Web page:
Tibetan students learning Tibetan calligraphy in Tibet. Photo: file

  • Smaller Small Medium Big Bigger
  • Default Helvetica Segoe Georgia Times

Dharamshala — The Chinese Education Bureau has announced ban on Tibetan language classes in primary and secondary schools in so called Kardze Tibetan Autonomous Prefecture, which comprises 18 counties, in the Kham region of eastern Tibet. The students completing this academic year will be the last to have studied the Tibetan language in Kardze prefecture. This ban violates the fundamental rights of young Tibetans to learn their mother tongue.

According to the notification issued at the beginning of September 2023 by the Chinese education bureau in so called Kardze Tibetan Autonomous Prefecture, which bans Tibetan language classes in primary and secondary schools in the prefecture, Tibetan teachers have had to leave their schools and are unemployed, forced to seek other employment.

"Tibetan teachers proficient in Mandarin have been assigned to teach classes in Chinese whilst those without the Chinese language skills have been marginalised into unemployment, leaving them to search for teaching jobs in neighboring Ngaba County. Others have been considering starting small businesses," Tibet Watch wrote.

According to Tibet Watch, the students finishing this academic year will take their final exams at Ngaba National High School in Ngaba Tibetan and Qiang Autonomous Prefecture. They are the last graduates to have studied the Tibetan language at the Kardze Prefecture.

In recent years, the Chinese government has stepped up measures to restrict the learning of the Tibetan language, arresting Tibetans who defend the right to learn Tibetan, arresting and imprisoning Tibetan intellectuals, writers and teachers, suppressing online Tibetan language courses and shutting down groups that teach Tibetans in their region, and tightening restrictions on individuals and organisations offering tutoring to children.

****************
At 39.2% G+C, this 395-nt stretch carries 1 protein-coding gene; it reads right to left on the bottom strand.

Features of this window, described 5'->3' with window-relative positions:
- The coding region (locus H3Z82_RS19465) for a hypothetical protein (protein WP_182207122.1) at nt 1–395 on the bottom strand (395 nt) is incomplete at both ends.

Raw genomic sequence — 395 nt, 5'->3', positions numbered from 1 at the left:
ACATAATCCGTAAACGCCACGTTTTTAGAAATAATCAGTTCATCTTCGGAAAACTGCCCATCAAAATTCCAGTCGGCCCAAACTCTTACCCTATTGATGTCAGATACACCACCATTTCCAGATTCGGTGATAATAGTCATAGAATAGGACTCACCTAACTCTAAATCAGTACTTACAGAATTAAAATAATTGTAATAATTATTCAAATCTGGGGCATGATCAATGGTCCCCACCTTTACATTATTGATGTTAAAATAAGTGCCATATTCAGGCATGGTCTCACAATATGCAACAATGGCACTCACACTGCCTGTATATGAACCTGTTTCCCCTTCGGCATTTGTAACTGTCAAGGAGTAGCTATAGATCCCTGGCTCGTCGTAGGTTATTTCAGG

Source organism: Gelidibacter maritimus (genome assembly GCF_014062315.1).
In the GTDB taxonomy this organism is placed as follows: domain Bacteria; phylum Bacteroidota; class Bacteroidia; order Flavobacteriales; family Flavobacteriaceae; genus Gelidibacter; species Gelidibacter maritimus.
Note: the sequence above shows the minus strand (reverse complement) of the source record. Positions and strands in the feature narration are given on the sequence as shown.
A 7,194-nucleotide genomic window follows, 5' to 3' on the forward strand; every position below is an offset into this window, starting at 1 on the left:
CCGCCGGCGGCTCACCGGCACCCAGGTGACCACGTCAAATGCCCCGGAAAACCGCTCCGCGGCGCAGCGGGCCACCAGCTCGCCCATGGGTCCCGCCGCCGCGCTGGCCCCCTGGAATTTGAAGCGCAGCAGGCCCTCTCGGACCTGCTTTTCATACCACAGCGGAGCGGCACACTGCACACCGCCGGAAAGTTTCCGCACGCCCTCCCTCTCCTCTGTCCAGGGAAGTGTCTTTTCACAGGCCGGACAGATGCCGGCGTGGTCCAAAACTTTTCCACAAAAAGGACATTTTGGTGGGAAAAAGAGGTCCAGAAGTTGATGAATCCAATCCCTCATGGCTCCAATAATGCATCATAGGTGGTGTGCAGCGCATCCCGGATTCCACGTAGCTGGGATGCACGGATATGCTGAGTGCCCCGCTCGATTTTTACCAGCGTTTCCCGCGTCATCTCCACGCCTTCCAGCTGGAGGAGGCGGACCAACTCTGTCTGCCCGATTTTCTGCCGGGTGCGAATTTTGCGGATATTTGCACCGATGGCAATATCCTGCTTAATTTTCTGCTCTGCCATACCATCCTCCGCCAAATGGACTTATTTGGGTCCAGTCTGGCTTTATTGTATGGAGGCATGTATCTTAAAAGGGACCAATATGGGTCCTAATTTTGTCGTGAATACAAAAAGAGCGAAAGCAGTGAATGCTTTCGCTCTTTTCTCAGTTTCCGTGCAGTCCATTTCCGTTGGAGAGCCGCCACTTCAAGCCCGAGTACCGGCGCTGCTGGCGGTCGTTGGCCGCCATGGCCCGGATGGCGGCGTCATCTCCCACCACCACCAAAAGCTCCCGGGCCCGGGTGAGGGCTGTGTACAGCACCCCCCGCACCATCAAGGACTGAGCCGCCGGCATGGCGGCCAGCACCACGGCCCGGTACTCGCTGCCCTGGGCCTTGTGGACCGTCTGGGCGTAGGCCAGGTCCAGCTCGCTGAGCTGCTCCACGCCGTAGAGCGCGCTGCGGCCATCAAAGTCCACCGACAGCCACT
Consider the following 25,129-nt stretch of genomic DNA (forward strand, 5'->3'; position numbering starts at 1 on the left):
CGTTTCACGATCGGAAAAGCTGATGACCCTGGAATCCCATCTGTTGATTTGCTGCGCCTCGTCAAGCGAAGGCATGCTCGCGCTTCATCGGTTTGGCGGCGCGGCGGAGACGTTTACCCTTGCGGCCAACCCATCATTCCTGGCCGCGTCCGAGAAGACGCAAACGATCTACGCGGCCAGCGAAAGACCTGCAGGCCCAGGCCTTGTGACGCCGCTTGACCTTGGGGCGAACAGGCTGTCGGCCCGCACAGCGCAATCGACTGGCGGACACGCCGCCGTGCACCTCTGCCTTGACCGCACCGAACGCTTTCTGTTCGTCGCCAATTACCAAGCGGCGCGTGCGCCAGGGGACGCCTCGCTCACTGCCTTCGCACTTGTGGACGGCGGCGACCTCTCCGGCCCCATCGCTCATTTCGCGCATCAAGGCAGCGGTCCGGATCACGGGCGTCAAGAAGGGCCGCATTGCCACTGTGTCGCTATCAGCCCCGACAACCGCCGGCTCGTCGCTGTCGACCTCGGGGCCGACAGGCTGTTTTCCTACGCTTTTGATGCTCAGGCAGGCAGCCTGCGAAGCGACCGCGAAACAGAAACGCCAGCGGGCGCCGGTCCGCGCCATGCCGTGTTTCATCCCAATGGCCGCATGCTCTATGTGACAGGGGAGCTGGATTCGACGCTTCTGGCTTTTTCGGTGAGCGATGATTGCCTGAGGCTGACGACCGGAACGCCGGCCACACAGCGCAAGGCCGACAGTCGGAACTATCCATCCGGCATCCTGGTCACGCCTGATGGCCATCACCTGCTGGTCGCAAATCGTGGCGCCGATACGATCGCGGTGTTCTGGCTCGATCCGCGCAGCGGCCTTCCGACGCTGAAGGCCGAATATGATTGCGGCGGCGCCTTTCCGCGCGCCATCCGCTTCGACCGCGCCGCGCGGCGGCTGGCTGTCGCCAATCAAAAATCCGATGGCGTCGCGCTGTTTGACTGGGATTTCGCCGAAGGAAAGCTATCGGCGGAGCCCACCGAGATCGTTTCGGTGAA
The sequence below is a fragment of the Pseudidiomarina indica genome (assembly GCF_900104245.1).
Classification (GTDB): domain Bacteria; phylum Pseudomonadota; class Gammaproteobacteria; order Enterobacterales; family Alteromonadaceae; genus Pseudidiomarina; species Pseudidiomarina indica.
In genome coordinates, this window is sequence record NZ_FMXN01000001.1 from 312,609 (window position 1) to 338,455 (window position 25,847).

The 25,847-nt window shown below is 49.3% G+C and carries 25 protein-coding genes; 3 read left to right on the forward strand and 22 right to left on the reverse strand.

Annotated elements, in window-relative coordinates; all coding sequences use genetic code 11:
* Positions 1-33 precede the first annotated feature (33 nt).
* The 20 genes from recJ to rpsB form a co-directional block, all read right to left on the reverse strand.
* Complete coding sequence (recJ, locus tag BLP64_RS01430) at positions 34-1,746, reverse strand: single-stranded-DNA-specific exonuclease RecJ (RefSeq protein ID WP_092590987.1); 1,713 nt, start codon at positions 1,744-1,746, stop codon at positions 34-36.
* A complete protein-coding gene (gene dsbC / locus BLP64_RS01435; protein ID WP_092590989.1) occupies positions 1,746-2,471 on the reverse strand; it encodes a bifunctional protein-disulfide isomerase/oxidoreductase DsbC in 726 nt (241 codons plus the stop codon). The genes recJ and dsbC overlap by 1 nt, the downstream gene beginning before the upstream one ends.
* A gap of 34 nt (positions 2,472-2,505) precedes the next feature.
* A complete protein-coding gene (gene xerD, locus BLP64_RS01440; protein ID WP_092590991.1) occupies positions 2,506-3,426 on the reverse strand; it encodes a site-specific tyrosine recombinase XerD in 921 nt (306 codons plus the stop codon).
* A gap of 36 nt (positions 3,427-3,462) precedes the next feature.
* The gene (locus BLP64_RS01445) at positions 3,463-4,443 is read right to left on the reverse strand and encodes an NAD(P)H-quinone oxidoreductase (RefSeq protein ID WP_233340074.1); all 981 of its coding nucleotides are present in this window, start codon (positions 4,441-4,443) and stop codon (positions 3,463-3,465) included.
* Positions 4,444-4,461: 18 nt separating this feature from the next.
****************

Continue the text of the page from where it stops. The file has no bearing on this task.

The Chinese government's policies to eliminate Tibetan identity by banning the Tibetan language from schools and placing more than a million young Tibetan children in Chinese colonial boarding schools are in a critical situation. These Tibetan children are forcibly separated from their parents, families, culture, language and religion and are taught Chinese culture and language. These policies violate the fundamental rights of young Tibetans to learn their mother tongue.

China-Tibet: The one-thing you need to know

Over the past 70 decades, there has been ongoing political repression, social discrimination, economic marginalization, environmental destruction, and cultural assimilation, particularly due to Chinese migration to Tibet which is fueling intense resentment among the people of occupied Tibet.

The communist-totalitarian state of China began its invasion of Tibet in 1949, reaching complete occupation of the country in 1959. Since that time, more than 1.2 million people, 20% of the nation's population of six million, have died as a direct result of China's invasion and occupation. In addition, over 99% of Tibet's six thousand religious monasteries, temples, and shrines, have been looted or decimated resulting in the destruction of hundreds of thousands of sacred Buddhist scriptures.

Until 1949, Tibet was an independent Buddhist nation in the Himalayas which had little contact with the rest of the world. It existed as a rich cultural storehouse of the Mahayana and Vajrayana teachings of Buddhism. Religion was a unifying theme among the Tibetans -- as was their own language, literature, art, and world view developed by living at high altitudes, under harsh conditions, in a balance with their environment.